Tarnawa, a triple Group 1 winner last autumn and being aimed at the ‘Arc’, made a pleasing return to action when registering a smooth success, under Colin Keane, in the Group 3 Grant Thornton Ballyroan Stakes in Leopardstown.
Confidently handled, the Aga Khan’s five-year-old mare came from off the pace to lead before the furlong-pole and quickly forged clear to beat Silence Please by six and a half lengths, with a yawning 13 lengths gap back to the third Hector De Maris.
“It was her first run back after a long absence and she was carrying an extra few kilos,” explained delighted trainer Dermot Weld, “I was extra careful with her during the dry spell and was concerned she might be a bit short today. But she has been training extremely well and has probably strengthened since last year. I thought she was very impressive.”
“The plan was to go for the ‘Give Thanks’ again, but, with the weather forecast, I felt it was more prudent to come here instead. She just cruised out there and is a wonderful mare — she won the Breeders Cup Turf on firm ground and it was heavy in Longchamp.”
He added: “The ‘Arc’ is the plan and the reason she was kept in training. The Irish Champion Stakes, or Prix Vermeille would fit nicely into her programme. But the Irish Champion is favourite to be her next race, on the way back to Longchamp.”
The Jim Bolger-trained McTigue built on his promising fourth to I Am Magic in Galway ten days ago when swooping late under Kevin Manning’s driving to deny Chicago Soldier by a head in the one-mile, two-year-old maiden, emulating his sire, Fracas, who won his maiden at Leopardstown for this colt’s sire Fracas.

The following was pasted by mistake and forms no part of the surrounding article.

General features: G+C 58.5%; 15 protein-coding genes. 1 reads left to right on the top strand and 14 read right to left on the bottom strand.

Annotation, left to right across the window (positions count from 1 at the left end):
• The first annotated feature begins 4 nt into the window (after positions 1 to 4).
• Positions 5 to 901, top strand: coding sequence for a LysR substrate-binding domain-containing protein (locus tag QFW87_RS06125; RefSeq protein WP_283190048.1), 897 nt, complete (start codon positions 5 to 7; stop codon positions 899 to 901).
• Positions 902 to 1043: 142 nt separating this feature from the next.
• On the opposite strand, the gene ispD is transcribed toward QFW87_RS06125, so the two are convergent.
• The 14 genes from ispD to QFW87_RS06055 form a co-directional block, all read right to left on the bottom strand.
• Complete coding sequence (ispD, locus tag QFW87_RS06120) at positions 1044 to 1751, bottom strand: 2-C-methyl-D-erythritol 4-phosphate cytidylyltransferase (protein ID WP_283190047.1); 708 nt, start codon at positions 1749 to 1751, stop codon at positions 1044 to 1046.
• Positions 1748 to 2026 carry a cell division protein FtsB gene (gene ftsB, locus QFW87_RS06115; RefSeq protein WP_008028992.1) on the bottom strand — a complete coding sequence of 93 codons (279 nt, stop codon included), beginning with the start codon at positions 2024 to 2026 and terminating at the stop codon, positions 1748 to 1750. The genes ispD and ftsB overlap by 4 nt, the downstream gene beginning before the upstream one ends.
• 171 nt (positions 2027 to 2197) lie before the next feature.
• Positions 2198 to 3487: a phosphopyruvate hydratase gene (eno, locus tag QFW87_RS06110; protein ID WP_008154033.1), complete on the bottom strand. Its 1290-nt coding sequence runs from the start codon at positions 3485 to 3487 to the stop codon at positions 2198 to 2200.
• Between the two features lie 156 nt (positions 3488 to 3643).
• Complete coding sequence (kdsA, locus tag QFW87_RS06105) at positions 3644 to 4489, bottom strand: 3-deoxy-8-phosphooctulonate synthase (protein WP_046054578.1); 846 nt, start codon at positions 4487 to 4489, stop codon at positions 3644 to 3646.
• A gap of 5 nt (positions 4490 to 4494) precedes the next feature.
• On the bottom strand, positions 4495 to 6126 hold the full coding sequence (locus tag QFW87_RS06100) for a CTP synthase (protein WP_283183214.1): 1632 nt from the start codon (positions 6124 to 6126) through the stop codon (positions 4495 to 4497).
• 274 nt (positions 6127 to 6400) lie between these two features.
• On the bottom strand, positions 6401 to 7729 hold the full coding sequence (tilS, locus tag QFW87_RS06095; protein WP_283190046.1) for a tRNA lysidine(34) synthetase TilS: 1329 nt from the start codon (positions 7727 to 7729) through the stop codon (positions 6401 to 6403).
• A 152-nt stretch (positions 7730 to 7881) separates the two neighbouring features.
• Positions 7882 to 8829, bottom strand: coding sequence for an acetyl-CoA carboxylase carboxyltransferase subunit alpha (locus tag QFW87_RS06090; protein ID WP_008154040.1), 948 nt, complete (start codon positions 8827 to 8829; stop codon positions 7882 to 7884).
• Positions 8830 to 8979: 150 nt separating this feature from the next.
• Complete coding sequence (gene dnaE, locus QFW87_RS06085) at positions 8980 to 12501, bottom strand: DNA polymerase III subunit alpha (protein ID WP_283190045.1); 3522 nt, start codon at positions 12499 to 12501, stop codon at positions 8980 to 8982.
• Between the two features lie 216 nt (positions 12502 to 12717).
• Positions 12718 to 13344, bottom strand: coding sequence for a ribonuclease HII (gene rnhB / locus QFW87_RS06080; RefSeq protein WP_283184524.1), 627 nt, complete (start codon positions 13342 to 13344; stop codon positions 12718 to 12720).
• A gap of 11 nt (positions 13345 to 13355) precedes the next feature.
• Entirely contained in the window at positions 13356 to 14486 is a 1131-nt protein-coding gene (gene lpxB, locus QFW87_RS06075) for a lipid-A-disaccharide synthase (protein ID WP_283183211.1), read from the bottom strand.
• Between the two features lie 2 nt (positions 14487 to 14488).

Una Manning commented, “Kevin said that it took a while for the penny to drop, but that he finished well. He gets the mile well and will improve as a three-year-old.”
Dawn Tapper completed a double for Coolcullen, and for rider Rory Cleary, successful in the claimer on Cormac Farrell’s Woodrow, when taking the second division of the 45-70 handicap.
Collins Street, winner of a barrier-trial at Dundalk, captured the nine-furlong maiden, on debut, for Joseph O’Brien and Shane Crosse, coming through strongly to master Breaker Of Chains and giving the impression that there should be plenty more to come from the son of Camelot.
On the mark with Miss Myers in the Connacht Oaks in Sligo on Wednesday, Michael Grassick struck again when Wayne Lordan brought Cactus Tree (12/1) from last to first to take the Plusvital Handicap at the expense of favourite All Things Bright, prompting the trainer to comment, “Wayne said they went hard up front and that he was always happy on her. If she’s okay, you might see her again in Cork on Saturday.”
In Sligo, Willie Mullins completed a treble with favourites Attitash (13/8), Arctic Warrior (1/4) and Nos Na Gaoithe (30/100). Champion-jockey Paul Townend made the trip west for two rides and, having hit the deck at the final flight on Donthavetime in the opener, won convincingly by Gavin Cromwell’s Faith Du Val (Darragh O’Keeffe), he steered the Mullins-trained 13/8 Attitash to a smooth, seven lengths win in the ’In Celebration Of The Racing Achievements Of Billy Boyers’ Handicap Hurdle.
Arctic Warrior (Mark Walsh) provided the middle leg of the Closutton treble, coasting home 11 lengths clear of Moakland in the Lough Arrow Maiden Hurdle.
Walsh said, “It was only a matter of getting around. He was fairly keen and will have to settle better. But he jumped well and I just wanted him to learn from today.”
The treble was completed when debutante Nos Na Gaoithe, a half-sister to Rathvinden, owned by Syndicates Racing, landed the bumper, despite showing her inexperience before and in the race.
And Patrick Mullins suggested that the four-year-old might now be aimed at the listed mares bumper at Gowran Park on October 1.
In-form John Ryan won the Foley’s Bar & Off Licence Rated Novice Hurdle with even-money favourite The Little Yank, ridden by 7lb. claimer Shane Fitzgerald, who went on to complete a double on Pat Martin’s Tecumseh Sherman in the Lough Gill Handicap Hurdle.
Ryan said: “Bryan (Cooper) said he got no run in Galway and did well to finish third. He came home as if he didn’t have a race and this looked a good race for him. We’ll go for a big handicap with him now, probably the €80,000 handicap in Listowel.”